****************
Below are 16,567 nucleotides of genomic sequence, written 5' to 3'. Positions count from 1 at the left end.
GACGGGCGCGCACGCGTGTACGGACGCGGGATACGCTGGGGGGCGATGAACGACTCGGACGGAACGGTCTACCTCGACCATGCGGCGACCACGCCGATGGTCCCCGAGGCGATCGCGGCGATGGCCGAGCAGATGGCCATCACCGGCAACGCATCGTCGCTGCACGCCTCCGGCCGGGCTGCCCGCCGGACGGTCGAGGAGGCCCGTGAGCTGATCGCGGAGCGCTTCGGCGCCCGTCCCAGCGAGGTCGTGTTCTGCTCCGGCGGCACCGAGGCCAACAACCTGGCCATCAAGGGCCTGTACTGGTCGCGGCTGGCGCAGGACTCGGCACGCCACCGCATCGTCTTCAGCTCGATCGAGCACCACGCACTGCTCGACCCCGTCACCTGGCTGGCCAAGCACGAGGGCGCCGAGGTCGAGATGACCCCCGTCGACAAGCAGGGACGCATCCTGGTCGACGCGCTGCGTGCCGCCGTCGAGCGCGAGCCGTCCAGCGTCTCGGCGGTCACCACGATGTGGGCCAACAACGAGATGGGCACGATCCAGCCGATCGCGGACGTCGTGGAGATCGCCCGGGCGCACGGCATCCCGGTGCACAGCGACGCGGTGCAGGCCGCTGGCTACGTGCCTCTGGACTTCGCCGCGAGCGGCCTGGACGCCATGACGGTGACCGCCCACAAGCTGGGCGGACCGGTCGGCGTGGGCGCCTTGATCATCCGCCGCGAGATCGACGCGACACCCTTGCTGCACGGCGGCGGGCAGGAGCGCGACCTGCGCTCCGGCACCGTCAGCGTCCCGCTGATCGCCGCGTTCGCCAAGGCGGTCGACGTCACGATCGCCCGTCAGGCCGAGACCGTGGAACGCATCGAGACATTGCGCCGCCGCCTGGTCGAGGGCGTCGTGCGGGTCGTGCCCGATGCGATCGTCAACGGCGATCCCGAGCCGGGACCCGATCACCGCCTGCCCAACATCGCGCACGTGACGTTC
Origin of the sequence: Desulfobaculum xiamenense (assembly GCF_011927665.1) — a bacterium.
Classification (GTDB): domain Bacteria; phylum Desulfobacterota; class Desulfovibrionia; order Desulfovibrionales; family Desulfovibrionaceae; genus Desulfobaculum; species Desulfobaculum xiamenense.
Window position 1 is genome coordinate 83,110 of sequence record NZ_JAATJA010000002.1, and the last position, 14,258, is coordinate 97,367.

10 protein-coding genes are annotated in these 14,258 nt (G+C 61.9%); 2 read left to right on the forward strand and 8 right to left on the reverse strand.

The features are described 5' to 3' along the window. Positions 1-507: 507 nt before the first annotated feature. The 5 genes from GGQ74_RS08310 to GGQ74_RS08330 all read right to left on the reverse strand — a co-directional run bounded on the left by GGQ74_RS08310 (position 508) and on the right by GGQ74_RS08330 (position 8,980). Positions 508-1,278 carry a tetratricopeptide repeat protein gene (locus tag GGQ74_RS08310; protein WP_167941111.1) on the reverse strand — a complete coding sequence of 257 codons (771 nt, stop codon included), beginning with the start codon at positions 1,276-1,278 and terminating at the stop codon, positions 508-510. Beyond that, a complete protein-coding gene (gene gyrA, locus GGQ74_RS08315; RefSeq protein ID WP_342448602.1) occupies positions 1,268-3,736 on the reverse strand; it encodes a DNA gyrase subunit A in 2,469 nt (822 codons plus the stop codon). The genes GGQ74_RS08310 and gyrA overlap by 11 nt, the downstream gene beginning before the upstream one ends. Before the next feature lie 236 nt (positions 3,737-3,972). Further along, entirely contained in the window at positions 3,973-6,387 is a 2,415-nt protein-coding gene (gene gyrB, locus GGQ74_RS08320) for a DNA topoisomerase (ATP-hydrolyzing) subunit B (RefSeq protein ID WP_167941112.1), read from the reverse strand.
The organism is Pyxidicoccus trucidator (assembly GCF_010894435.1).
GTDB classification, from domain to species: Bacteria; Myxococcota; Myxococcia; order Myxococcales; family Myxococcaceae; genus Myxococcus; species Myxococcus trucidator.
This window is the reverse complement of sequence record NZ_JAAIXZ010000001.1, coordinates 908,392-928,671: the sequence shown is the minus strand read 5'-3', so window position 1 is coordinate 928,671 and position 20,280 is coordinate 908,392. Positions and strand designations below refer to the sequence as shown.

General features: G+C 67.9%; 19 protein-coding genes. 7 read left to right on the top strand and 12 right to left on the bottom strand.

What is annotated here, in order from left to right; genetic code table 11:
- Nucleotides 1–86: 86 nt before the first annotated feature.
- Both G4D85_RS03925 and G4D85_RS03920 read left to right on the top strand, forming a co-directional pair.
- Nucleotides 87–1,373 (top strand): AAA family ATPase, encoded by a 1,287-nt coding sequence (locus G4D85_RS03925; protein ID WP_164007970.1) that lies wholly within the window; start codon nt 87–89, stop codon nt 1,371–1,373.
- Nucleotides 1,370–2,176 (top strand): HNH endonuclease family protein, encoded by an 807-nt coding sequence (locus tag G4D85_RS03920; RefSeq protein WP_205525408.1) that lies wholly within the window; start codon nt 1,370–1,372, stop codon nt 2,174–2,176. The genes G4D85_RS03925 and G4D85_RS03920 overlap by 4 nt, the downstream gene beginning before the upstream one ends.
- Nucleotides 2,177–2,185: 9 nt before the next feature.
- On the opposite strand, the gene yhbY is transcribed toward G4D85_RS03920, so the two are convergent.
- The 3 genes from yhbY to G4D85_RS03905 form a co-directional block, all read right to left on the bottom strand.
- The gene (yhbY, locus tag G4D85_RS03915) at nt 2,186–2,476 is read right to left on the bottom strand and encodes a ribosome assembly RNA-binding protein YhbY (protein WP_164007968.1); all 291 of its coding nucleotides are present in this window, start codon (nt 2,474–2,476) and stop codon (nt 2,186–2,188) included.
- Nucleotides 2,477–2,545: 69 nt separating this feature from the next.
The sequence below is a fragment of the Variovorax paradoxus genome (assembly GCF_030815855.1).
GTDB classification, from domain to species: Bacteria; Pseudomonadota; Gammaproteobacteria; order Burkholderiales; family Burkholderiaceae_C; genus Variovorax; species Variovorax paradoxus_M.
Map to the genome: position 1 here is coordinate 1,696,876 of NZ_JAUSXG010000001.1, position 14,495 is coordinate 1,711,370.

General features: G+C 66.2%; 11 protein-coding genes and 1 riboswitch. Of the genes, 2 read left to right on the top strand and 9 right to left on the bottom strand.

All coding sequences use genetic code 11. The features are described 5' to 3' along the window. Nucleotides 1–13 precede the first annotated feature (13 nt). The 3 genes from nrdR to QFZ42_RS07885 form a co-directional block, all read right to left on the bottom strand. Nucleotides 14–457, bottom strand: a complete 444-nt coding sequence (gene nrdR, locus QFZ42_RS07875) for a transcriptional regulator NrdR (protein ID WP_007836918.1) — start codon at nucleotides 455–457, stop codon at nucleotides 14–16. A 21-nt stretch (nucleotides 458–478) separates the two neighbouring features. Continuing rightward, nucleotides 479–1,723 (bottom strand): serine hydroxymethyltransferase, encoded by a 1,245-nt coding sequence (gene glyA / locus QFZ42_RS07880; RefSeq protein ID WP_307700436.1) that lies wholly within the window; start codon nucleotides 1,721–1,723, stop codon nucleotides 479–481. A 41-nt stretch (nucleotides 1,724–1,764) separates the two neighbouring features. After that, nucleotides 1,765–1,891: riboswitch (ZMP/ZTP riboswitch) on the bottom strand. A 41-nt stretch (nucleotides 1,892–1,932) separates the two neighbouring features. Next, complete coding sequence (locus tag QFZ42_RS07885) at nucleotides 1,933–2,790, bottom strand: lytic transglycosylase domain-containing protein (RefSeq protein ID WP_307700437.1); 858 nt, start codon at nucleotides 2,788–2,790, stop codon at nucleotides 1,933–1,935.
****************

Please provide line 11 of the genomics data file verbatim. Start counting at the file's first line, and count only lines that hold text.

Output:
General features: G+C 67.9%; 19 protein-coding genes. 7 read left to right on the top strand and 12 right to left on the bottom strand.